The Idaho backcountry becomes another rich character in this tale developed with knowledge and skill.
Salmon River Kid is Joseph Dorris’s historical novel of a boy’s growth into manhood as he mines for gold amid the dangers and the rugged, wild beauty of the Idaho Territory’s Salmon River country.
The year is 1872, and fifteen-year-old Samuel Chambers and his father, Charles, have left their hardscrabble farm and loving family behind in Iowa, hoping to make their fortune mining for gold. The work of hard rock mining is backbreaking and relentless, and winter in the Idaho backcountry is brutal.
Struggling to survive, the father and son are disconsolate when their claim is jumped and their small cache of hard-earned gold is stolen. Yet Samuel, lured by the thrill of the hunt for gold and gifted with a sense for where rich veins might lie buried, finds himself increasingly drawn to the Idaho wilderness and its people.
There is also danger. Two men know that Samuel saw them murder their partner, and they want Samuel dead as well. Despite the conflict, Samuel finds love. He is torn between his responsibilities to his family and the girl of his dreams, the daughter of an Idaho rancher.
This epic tale has everything: strong, likable characters; vivid and colorful descriptions of people, places, and things; adventure, surprise, and danger; Herculean tasks undertaken and mastered; the tenderness of young love; the devotion of family members to each other; and, to top it all off, many reasons for laughter. Pacing varies appropriately from languid to brisk depending on the needs of the plot, which is well developed and comes to a satisfying conclusion.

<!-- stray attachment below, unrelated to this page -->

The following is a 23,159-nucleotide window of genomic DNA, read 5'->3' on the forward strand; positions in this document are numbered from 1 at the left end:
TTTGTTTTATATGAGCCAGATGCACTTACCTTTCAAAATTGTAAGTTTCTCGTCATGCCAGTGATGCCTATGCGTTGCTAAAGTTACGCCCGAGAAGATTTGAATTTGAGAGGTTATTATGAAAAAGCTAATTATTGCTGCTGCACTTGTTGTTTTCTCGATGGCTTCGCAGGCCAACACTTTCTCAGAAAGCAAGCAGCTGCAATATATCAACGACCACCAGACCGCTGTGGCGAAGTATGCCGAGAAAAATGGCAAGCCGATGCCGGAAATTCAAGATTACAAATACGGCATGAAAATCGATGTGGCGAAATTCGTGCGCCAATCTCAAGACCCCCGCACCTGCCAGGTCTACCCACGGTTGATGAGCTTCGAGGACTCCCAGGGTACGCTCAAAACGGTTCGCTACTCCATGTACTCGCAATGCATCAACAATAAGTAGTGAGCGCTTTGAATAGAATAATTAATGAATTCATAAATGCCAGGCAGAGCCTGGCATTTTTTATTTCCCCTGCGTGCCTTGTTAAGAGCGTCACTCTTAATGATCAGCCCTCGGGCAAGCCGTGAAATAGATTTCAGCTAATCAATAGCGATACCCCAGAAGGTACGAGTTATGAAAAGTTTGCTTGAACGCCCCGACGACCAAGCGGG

Dorris explores the relationship of people to the land with such knowledge and skill that the Idaho backcountry becomes another character in his tale. He brings forth the precarious relationship between the area’s settlers and the Native American tribes who consider the land their own, as well as the ethnic prejudice that white miners and settlers held against Chinese workers struggling to make their way.
The text is practically flawless, and it is enhanced by the inclusion of eloquent pen-and-ink drawings by the author. History, including the lamentable treatment of Native Americans by the United States government and the science of getting rock to yield its hidden gold, also plays its part in making this book rich and satisfying.
Though aimed at teen readers, Joseph Dorris’s Salmon River Kid can also be enjoyed by adults, thanks to its well-researched insights into the lives of gold miners, ranchers, Native American tribes, and the other colorful characters who populated the nation’s Western wilderness.
Above all, the story is memorable for its portrayal of Samuel, who, under the most difficult conditions, still works hard, respects others, and knows the value of friendship and love.
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